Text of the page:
Vision and the Scarlet Witch #1 (1985) Steve Englehart
The Vision #7 (2015) by Tom King
The Vision #2 (2015) by Tom King

The first commercial in WandaVision Ep. 1 advertises the Toast-Mate 2000 by Stark Industries. This commercial has so much significance to unpack. First off, it represents the missile that destroyed Wanda and Pietro’s childhood home as seen later in the show. Second, it is part of the six commercials which can be compared to the infinity stones due to their nature, which would make this commercial the mind stone. The reason for that is because that event led Wanda to go to Hydra and get in touch with the mind stone. Finally, it is a nod to the comics where Wanda calls Vision a toaster after getting into an argument with him in Tom King’s The Vision #7. 

The Vision #7 (2015) by Tom King

During the dinner party scene, which itself is a nod to the Vision and the Scarlet Witch #6 by Steve Englehart (1986) where the couple host a Thanksgiving dinner, Vision is called dense by his boss as a way of referencing Vision’s ability to alter his density. Furthermore, Wanda calls Vision a meat tenderizer and hands him the tenderizer which looks like Thor’s hammer, Mjolnir, referencing Vision’s ability to lift the hammer. The label of the wine bottle reads Maison du Mepris which translates to House of Misery in french and is a reference to House of M by Brian Michael Bendis (2005), a comic where Scarlet Witch loses her mind and creates an alternative reality where everyone gets what they want. This show is heavily based on that comic. Mr. Hart tells Vision that there is chaos in his household because everything is going wrong and that is a nod to Wanda’s powers in the comics, called chaos magic, that allow her to make this alternate reality. Towards the very end we see a hexagonal shape which references the shape of the town Wanda has controlled as well as the name of her powers in the comics, called hexes.


Image of Scarlet Witch from Google Images


Vision and the Scarlet Witch #6 (1986) by Steve Englehart

Having knowledge of the comics allows the viewer to have a sense of connection with the show. It helps provide the viewer a better understanding of the characters as well as the plot. They understand more of what is going on in the show and do not have as many questions as a viewer who has no knowledge of the comics. Furthermore, it provides this rush of excitement to see something on screen that you have read about in the comics. You feel more experienced than the average viewer and can start to understand the direction of the show before anyone can guess it. Finally, it helps you develop a greater appreciation for both the comics and the show because of the way their elements have been incorporated.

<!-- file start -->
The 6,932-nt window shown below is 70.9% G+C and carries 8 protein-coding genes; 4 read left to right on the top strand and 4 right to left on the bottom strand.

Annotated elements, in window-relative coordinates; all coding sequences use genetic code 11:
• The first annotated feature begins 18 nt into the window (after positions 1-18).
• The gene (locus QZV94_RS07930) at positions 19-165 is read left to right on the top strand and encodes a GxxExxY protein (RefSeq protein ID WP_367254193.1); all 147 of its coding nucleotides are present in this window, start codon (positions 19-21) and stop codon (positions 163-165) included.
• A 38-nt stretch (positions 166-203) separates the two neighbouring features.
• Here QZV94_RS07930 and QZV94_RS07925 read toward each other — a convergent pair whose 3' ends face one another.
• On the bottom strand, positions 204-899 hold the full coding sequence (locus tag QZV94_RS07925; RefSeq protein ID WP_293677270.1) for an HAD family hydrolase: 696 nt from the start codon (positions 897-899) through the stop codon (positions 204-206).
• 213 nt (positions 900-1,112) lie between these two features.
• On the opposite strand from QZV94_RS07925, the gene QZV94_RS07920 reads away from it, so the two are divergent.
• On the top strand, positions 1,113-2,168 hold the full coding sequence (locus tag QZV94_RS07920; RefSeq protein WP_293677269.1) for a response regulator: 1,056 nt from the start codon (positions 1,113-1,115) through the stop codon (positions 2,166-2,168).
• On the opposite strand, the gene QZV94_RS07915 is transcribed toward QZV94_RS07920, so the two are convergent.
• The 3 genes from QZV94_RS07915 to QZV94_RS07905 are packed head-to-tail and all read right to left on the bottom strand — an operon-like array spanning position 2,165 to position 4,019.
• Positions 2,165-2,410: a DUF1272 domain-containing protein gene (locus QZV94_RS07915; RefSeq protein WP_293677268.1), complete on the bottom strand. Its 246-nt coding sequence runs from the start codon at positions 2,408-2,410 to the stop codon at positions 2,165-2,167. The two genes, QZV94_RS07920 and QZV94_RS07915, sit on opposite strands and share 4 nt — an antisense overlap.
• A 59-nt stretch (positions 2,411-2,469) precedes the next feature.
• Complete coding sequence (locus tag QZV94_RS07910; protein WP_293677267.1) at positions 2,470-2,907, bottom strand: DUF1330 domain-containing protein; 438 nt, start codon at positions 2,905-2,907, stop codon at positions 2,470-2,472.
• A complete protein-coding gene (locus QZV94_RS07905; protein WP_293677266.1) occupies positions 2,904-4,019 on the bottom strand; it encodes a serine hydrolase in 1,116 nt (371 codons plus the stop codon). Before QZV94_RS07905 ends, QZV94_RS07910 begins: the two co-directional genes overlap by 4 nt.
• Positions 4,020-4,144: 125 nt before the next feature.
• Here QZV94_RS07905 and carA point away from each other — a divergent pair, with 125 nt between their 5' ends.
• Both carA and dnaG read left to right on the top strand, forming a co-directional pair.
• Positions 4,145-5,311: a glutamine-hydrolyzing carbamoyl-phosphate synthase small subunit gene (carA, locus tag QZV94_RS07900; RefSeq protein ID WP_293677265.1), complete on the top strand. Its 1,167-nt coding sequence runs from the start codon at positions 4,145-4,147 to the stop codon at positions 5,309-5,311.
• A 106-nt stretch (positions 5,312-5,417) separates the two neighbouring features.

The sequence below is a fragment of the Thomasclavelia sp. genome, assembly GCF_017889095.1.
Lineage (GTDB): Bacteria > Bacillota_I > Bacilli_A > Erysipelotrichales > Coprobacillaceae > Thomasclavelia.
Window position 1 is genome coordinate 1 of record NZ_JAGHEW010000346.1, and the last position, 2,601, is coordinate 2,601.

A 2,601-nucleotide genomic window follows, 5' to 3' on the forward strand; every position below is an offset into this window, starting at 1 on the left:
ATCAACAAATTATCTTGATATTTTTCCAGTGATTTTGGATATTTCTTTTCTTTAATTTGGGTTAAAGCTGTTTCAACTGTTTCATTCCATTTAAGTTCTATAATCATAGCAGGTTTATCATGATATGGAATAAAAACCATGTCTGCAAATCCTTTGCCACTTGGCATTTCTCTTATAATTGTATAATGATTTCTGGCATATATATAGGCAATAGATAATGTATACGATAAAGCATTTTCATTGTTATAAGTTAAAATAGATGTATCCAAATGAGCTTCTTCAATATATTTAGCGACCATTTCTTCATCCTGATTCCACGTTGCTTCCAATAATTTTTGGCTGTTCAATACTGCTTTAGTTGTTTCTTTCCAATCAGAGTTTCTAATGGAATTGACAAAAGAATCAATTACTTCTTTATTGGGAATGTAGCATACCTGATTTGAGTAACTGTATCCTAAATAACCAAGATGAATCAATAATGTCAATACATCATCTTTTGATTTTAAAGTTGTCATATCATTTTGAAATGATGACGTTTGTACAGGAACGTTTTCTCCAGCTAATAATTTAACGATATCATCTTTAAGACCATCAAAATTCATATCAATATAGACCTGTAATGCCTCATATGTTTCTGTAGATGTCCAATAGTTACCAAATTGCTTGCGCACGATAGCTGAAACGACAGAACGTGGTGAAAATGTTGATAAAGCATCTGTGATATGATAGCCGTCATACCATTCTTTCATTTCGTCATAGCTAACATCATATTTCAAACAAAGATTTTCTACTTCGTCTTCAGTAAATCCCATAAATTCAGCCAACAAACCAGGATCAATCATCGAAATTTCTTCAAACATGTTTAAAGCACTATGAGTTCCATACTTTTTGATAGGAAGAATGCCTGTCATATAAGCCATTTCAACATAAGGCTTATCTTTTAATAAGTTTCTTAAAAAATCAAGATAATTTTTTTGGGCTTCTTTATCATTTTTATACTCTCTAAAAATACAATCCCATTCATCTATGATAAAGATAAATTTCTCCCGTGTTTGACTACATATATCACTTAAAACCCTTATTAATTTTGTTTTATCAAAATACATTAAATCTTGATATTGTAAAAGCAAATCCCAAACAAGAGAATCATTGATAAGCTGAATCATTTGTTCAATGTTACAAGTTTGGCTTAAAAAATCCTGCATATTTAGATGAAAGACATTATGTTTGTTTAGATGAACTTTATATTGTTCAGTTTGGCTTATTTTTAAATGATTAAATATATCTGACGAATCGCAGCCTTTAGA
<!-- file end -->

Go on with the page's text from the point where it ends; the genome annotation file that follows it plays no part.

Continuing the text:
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Luke Heine

Why the Graphic Matters: Insights from Scott McCloud

Written by Luke Heine
SDSU History Major / Honors College, 2021

Images are everywhere: street signs, safety warnings, and of course, comic books. Many early forms of writing were pictorial in nature, from Egyptian hieroglyphics to ancient Chinese characters. What’s more, images have a unique and powerful ability to communicate in a way  that is nearly universal. It’s clear that graphic media have been, and continue to be, central to how ideas are conveyed. But sit down, and think for a moment – name five works of fiction of high prestige. For written works, it’s easy: The Great Gatsby, Moby Dick, Crime and Punishment, To Kill a Mockingbird, Of Mice and Men… the list could go on and on. Many of these you’ve doubtless read in English class, or in an institute of higher learning. But can you say the same about comic books? For your average person, the answer is likely no, but as I mentioned earlier, images are everywhere, and integral to the human experience. So why is this the case?

Recently, I had the pleasure of attending a lecture by Scout McCloud, hosted by SDSU’s Arts and Culture Club. For those of you unfamiliar with McCloud, he is a comics artist, writer, and theorist best known for Understanding Comics (1993), Reinventing Comics (2000), and Making Comics (2006). According to McCloud, every picture says something, yet academia and society at large generally haven’t trusted graphic forms of communication. Picture books, comic books, and the like are often labeled children’s media, and thus shut off from the prestige of their textual counterparts. In McCloud’s words, “at a certain point, we learn words have a multiplicity of uses, but leave art alone as impractical.” Now to those of you who do not number among the ranks of comics enthusiasts, it’s pretty easy to simply say “so what?” Well, according to McCloud, our perception of the prestige of graphic media is quite a big deal.

Let’s start simple, with a common form of graphic communication you’ve doubtless seen before: safety warnings. In his presentation, McCloud referenced the following image:

Image from http://www.scottmccloud.com/talkimages/

Text aside (which has its own slew of issues), you’d be hard pressed to decipher the meaning of the image without prior knowledge that you shouldn’t use elevators during a fire. While this example might seem funny, when one considers what its purpose is – saving lives in the event of a fire – it’s a little harder to laugh at the jumbled mess above. To prove this isn’t an isolated incident, McCloud provides more examples, such as this pregnant woman broadcasting wifi:

Image from http://www.scottmccloud.com/talkimages/

Or whatever horrors this sign hopes to warn against:

Image from http://www.scottmccloud.com/talkimages/

McCloud’s message is clear: “bad visual communication is inevitable in society which does not value pictures.” It leads to safety signs which fail at their life-saving purpose, allows advertisers to exploit those unaware of an image’s power, and devalues an entire medium that is fundamentally powerful. So the next time you pick up a comic book over one of the masterworks of literary canon, don’t be ashamed; a picture can go a long way, and we could all stand to appreciate the power of the image a bit more.

For more information on the power of comics, view the SDSU Library Catalog for McCloud’s works.